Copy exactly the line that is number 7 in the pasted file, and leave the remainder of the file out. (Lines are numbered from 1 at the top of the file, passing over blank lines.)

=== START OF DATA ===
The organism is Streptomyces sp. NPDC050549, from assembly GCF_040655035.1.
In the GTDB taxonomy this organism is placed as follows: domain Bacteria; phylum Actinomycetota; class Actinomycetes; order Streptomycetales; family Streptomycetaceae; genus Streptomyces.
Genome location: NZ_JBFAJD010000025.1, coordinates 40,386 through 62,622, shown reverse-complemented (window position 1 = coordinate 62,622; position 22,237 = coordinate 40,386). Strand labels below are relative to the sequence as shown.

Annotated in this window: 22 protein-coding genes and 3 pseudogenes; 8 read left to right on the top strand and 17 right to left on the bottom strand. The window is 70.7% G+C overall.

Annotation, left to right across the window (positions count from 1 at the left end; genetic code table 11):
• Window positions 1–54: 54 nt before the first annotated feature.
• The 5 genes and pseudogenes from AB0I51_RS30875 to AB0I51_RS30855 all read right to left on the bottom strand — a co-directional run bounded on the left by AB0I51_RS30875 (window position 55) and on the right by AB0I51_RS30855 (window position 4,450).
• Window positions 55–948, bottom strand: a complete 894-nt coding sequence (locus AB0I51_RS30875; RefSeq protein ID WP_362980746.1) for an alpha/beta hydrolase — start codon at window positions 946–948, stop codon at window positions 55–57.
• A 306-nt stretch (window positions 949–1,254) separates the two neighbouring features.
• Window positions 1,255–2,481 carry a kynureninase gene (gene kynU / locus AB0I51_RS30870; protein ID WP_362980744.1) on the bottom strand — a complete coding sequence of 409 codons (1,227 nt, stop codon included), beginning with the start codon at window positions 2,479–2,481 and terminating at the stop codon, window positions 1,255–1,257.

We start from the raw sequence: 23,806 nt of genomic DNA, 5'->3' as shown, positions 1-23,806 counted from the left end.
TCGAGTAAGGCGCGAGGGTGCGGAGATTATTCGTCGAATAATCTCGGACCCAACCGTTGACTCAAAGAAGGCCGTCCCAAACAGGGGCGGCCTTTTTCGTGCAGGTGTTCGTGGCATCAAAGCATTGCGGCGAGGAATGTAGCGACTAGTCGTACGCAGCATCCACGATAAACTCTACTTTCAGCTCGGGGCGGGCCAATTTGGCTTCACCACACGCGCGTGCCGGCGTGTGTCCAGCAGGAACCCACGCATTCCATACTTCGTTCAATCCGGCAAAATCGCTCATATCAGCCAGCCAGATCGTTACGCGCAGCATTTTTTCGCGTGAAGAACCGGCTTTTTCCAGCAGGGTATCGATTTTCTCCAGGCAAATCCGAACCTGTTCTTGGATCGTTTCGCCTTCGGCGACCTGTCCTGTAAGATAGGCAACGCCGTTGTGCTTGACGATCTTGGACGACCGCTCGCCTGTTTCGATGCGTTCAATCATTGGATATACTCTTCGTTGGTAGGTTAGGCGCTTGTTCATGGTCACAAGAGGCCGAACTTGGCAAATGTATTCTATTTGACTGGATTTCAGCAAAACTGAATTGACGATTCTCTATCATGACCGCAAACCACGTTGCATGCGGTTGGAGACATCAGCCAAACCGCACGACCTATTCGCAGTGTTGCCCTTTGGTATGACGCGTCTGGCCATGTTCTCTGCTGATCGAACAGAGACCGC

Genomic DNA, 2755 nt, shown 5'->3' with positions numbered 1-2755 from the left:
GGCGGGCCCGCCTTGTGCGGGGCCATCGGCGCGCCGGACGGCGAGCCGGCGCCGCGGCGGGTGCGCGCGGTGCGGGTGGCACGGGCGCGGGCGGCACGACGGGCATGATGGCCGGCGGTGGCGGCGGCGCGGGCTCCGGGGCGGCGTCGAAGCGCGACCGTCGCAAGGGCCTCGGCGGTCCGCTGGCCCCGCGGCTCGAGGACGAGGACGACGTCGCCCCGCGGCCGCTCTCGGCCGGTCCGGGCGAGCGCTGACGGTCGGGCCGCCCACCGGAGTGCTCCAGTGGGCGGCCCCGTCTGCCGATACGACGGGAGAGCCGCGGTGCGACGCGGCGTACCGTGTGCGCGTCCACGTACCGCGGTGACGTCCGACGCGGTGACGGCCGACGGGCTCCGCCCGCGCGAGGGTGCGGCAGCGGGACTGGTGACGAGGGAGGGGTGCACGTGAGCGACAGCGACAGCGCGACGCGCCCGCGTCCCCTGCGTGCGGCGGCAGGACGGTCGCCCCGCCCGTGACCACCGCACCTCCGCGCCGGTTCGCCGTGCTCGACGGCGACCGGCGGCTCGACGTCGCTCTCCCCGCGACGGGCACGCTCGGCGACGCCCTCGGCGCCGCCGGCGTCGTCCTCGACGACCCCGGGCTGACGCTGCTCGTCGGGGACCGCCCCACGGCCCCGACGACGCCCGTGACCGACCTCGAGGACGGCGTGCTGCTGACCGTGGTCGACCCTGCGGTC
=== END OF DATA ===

• The 5 genes and pseudogenes from AB0I51_RS30875 to AB0I51_RS30855 all read right to left on the bottom strand — a co-directional run bounded on the left by AB0I51_RS30875 (window position 55) and on the right by AB0I51_RS30855 (window position 4,450).